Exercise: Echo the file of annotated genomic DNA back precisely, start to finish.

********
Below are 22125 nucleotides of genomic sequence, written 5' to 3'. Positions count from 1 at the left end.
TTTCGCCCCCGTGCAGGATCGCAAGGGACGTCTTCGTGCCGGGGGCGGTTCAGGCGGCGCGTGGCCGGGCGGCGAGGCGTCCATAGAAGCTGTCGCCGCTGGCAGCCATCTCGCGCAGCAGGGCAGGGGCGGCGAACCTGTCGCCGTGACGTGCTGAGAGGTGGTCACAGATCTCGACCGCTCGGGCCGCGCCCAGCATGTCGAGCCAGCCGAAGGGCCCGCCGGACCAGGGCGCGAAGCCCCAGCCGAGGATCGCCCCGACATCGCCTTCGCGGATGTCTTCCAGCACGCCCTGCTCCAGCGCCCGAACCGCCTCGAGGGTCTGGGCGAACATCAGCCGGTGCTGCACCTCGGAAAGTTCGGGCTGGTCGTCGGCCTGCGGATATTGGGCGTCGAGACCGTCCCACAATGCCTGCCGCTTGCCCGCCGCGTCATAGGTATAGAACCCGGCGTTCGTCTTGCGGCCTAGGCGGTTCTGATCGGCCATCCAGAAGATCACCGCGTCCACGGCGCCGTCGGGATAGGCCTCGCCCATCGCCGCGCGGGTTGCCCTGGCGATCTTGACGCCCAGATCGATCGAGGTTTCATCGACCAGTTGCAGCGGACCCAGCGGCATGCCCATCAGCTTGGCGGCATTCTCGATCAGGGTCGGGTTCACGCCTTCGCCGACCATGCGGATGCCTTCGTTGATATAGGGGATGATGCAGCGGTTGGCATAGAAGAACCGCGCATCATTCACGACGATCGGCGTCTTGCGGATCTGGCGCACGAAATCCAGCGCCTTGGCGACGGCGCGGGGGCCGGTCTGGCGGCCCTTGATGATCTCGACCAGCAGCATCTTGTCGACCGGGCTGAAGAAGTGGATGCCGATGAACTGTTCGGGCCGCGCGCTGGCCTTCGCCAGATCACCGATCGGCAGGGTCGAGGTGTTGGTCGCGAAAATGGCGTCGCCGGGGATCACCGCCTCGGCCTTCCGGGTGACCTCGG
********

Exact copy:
Below are 22125 nucleotides of genomic sequence, written 5' to 3'. Positions count from 1 at the left end.
TTTCGCCCCCGTGCAGGATCGCAAGGGACGTCTTCGTGCCGGGGGCGGTTCAGGCGGCGCGTGGCCGGGCGGCGAGGCGTCCATAGAAGCTGTCGCCGCTGGCAGCCATCTCGCGCAGCAGGGCAGGGGCGGCGAACCTGTCGCCGTGACGTGCTGAGAGGTGGTCACAGATCTCGACCGCTCGGGCCGCGCCCAGCATGTCGAGCCAGCCGAAGGGCCCGCCGGACCAGGGCGCGAAGCCCCAGCCGAGGATCGCCCCGACATCGCCTTCGCGGATGTCTTCCAGCACGCCCTGCTCCAGCGCCCGAACCGCCTCGAGGGTCTGGGCGAACATCAGCCGGTGCTGCACCTCGGAAAGTTCGGGCTGGTCGTCGGCCTGCGGATATTGGGCGTCGAGACCGTCCCACAATGCCTGCCGCTTGCCCGCCGCGTCATAGGTATAGAACCCGGCGTTCGTCTTGCGGCCTAGGCGGTTCTGATCGGCCATCCAGAAGATCACCGCGTCCACGGCGCCGTCGGGATAGGCCTCGCCCATCGCCGCGCGGGTTGCCCTGGCGATCTTGACGCCCAGATCGATCGAGGTTTCATCGACCAGTTGCAGCGGACCCAGCGGCATGCCCATCAGCTTGGCGGCATTCTCGATCAGGGTCGGGTTCACGCCTTCGCCGACCATGCGGATGCCTTCGTTGATATAGGGGATGATGCAGCGGTTGGCATAGAAGAACCGCGCATCATTCACGACGATCGGCGTCTTGCGGATCTGGCGCACGAAATCCAGCGCCTTGGCGACGGCGCGGGGGCCGGTCTGGCGGCCCTTGATGATCTCGACCAGCAGCATCTTGTCGACCGGGCTGAAGAAGTGGATGCCGATGAACTGTTCGGGCCGCGCGCTGGCCTTCGCCAGATCACCGATCGGCAGGGTCGAGGTGTTGGTCGCGAAAATGGCGTCGCCGGGGATCACCGCCTCGGCCTTCCGGGTGACCTCGG